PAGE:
From the very beginning, opening the new wireless drum kit, I knew it was going to be much better than the Rock Band 1 drumkit.   (To be fair, I’m pretty sure I got a bad drumkit for the first game, because the majority of the hits didn’t register.     Although, according to a lot of people, they had the same problem, so maybe it was just a bad drumkit, who knows.)

I unpacked the kit, and immediately thought “hey, this isn’t a toy!”, while the first drumkit I took it out of the box and thought “wow, a toy. Great.”   The new kit is much sturdier, the pads are a little bit bigger (I didn’t measure the new ones compared to the old ones, because I’d already put the old one in the closet before Christine got home from work.)   They give you “real” drumsticks this time, made by Ludwig, but they were still pretty cheap, and I got a splinter after half a song.   I switched back to my trusty Vic Firth sticks.

I think my favorite part about the new drum kit, is that you can pick the entire thing up, and it doesn’t fall apart, nor does the kick pedal flop off and drop to the ground, stretching the wire that connects it to the kit.   It all stays together nicely, and is sturdy.

Playing the new kit, it’s obvious that the folks at Harmonix listened to everyone complain about the old drums.   They’re sturdier, quieter, and more accurate.   Oh, and the drum trainer on the game is awesome.   I’m still amazed at how more accurately the drums are.   I stare at the screen while playing, and hit a whole bunch of notes in succession, and the game registers all of them. That’s something I could never do with the old game/drums.

Aesthetically, the new guitar is much nicer. It’s got a great sunburst finish on it, which looks more classy.   It put together the same way I remember putting the other guitar together, for Rock Band 1.   The difference is that this new guitar is wireless.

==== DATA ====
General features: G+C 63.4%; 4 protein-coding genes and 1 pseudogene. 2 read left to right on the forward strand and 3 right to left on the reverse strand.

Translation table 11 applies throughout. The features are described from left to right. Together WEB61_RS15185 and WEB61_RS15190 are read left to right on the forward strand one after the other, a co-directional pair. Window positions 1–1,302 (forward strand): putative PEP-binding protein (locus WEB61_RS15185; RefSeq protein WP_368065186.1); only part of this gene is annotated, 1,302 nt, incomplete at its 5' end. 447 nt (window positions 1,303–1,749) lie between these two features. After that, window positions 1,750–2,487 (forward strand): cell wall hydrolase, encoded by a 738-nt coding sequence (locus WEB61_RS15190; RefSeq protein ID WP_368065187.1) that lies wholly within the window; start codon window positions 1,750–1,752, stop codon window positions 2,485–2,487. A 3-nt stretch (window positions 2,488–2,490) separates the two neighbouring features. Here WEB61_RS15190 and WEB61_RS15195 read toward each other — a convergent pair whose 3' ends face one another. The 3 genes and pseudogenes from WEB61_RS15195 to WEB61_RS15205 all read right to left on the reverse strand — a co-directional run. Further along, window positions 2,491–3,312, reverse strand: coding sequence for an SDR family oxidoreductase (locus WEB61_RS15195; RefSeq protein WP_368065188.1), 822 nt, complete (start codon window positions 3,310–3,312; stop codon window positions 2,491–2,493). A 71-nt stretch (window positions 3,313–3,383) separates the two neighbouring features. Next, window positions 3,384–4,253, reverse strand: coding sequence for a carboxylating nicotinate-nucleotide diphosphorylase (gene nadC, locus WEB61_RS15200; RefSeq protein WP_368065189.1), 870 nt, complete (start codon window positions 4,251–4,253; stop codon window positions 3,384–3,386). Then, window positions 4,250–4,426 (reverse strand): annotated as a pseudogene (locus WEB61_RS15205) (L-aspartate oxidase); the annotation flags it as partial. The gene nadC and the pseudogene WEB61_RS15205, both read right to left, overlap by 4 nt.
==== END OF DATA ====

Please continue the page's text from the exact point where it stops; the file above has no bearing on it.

No clickity clack of the fret keys on this new guitar, and so far, the strum bar hasn’t given out like our last one did.

Other than that, it’s pretty much the same as the previous guitar.   The frets look nicer, in the woodgrain, they look more realistic, and the colors for the buttons are on the sides of the neck, similar to fret markers on a real guitar, which is cool.

Little known fact, but awesome fact: If you plug in the old drum pedal to the little port on the side of the new guitar, you can activate Overdrive by stomping on the pedal, like a stompbox!

The game is infinitely better than Rock Band 1.   I was most impressed, right off the bat (and so was Christine), that the downloadable content just worked.   There was no voodoo, or magic needed. They were just there, and just worked.   We eventually paid the 5 bucks for a license to move the RB1 content into RB2, as well, and that was extremely simple.   And, totally worth $5.00 worth of Microsoft points.

While the actual gameplay is very similar to the original Rock Band, it’s the small things that were improved, that I’m the most impressed with.

  • When picking a setlist, you can now see the previous songs you’d selected in the top left corner of the screen.
  • The difficulty of the song you’re considering playing is now shown onscreen, where the previous game only showed you difficulty when you drilled down into a song’s details, before downloading it (I believe.)
  • The graphics that show your name/Xbox username when you start playing for the day, are much cooler.
  • The challenges are new, and very cool.
  • The drum trainer is awesome for those that don’t know what they’re doing. And for those that do, it’s just downright fun.
  • The online tournaments (I think that’s what they’re called), are pretty cool.   You get to play a short set, with various “Required instruments” (for some of them), and then compare your score, or star rating, to other bands on Xbox live (and presumably the Playstation Network, too.)   You get to see your ranking, and it tells you how much better you need to do, to be in the Top 100.
  • You can play any instrument you want with the same character. You don’t have to create a new person if you want to sing one day, and play the drums the next.   Your band player is uber-talented, and can play anything you want.
  • There’s now staff you can hire throughout the game, based on how many stars you have acquired.